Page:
Better guidelines on burning crop residue are being developed, following a number of concerns in the Waimate area.
Environment Canterbury South Canterbury operations manager Judith Earl-Goulet said that while the activity was permitted in Waimate under the Canterbury Air Regional Plan, it did regularly cause concern among members of the public.
Reports of “out of control” fires and concerns about smoke, ash and visibility were common through the late summer.
“While the fires are generally well-controlled, and this is a permitted activity under the regional plan, there can be a substantial impact in our community, and greater awareness of the far-reaching impact of ash and smoke effects beyond the site of burning would be useful.”
A meeting to discuss the issues was recently held between representatives from Fire Emergency New Zealand (Fenz), Federated Farmers, the Timaru and Waimate district councils, the Foundation for Arable Research and Environment Canterbury.
It highlighted that while the Foundation for Arable Research provided a practical code of good management practice for its member farmers having a Fenz permit and smoke management plan were opportunities for the provision of more, far-reaching information.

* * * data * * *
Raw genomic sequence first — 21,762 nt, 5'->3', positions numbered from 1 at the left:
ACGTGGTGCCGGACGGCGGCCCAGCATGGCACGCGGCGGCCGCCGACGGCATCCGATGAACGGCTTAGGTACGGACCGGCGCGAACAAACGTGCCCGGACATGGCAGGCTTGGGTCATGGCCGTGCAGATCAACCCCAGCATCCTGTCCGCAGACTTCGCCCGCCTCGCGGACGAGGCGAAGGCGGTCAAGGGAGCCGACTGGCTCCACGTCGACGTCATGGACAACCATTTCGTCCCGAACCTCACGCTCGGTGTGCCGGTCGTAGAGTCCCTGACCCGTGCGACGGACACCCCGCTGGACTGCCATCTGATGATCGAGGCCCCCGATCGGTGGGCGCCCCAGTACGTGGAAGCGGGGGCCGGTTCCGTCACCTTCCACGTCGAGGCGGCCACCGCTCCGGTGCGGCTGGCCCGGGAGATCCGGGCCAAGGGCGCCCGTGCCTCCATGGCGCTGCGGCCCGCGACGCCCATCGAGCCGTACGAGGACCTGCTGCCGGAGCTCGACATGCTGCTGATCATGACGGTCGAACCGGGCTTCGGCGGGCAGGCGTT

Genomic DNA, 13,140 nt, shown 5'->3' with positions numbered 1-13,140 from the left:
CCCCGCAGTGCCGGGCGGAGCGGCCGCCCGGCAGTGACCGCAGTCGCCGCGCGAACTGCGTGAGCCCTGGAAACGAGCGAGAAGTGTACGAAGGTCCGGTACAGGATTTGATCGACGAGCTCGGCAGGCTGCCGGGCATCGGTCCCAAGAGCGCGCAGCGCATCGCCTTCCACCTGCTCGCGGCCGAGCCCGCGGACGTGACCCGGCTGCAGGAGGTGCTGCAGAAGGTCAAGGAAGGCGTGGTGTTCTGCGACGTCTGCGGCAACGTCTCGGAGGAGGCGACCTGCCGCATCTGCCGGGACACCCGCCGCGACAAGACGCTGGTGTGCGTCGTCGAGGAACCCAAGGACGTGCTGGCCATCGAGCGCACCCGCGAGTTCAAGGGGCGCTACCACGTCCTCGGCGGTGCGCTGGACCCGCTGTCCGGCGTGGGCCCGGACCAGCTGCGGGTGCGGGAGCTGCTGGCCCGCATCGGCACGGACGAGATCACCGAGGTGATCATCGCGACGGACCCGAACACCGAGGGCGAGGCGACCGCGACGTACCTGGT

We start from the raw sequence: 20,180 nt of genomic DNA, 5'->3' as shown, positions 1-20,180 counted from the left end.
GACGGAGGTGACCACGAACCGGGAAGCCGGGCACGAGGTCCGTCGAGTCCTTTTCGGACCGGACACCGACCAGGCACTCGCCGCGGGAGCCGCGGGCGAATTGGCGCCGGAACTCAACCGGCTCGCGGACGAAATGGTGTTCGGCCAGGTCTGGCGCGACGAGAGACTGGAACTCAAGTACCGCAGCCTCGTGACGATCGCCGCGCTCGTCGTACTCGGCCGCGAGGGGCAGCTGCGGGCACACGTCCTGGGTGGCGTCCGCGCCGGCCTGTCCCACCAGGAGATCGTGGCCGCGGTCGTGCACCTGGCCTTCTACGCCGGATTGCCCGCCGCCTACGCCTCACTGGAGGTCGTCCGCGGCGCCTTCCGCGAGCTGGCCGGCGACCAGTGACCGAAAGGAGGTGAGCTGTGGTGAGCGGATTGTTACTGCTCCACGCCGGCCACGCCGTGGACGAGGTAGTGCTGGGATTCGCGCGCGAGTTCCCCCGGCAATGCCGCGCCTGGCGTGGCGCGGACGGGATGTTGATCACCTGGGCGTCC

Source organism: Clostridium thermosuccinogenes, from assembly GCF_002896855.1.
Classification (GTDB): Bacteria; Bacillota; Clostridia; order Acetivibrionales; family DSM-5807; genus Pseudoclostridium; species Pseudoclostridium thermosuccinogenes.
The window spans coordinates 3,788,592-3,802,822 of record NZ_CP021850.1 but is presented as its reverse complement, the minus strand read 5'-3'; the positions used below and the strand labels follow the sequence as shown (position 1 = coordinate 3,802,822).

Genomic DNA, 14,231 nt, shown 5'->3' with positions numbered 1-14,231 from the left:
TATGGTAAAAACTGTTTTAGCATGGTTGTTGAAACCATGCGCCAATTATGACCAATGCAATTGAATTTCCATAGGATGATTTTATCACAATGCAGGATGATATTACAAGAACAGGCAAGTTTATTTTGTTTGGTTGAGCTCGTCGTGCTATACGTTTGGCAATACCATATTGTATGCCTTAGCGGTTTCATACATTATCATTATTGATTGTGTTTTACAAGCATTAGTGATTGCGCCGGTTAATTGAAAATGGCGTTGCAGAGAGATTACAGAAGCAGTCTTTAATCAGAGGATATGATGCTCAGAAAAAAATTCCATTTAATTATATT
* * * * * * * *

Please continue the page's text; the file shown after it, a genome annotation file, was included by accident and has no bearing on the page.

This would be provided to both those who undertook crop residue burning and those affected by it, to address frequent misunderstandings about what was or was not acceptable.
Ms Earl-Goulet said that this summer, the agencies would work together to upskill and inform groups in the practice and management of crop residue burning.
“We are taking the community’s concerns seriously and will be looking at increased, proactive communication ahead of the season, and exploring monitoring options to understand localised effects and patterns of smoke and ash distributions.”
There are two designated crop residue burning buffer zones in the Canterbury Air Regional Plan. Inside these Ashburton and Timaru buffer zones, anyone wanting to carry out crop residue burning must have a resource consent.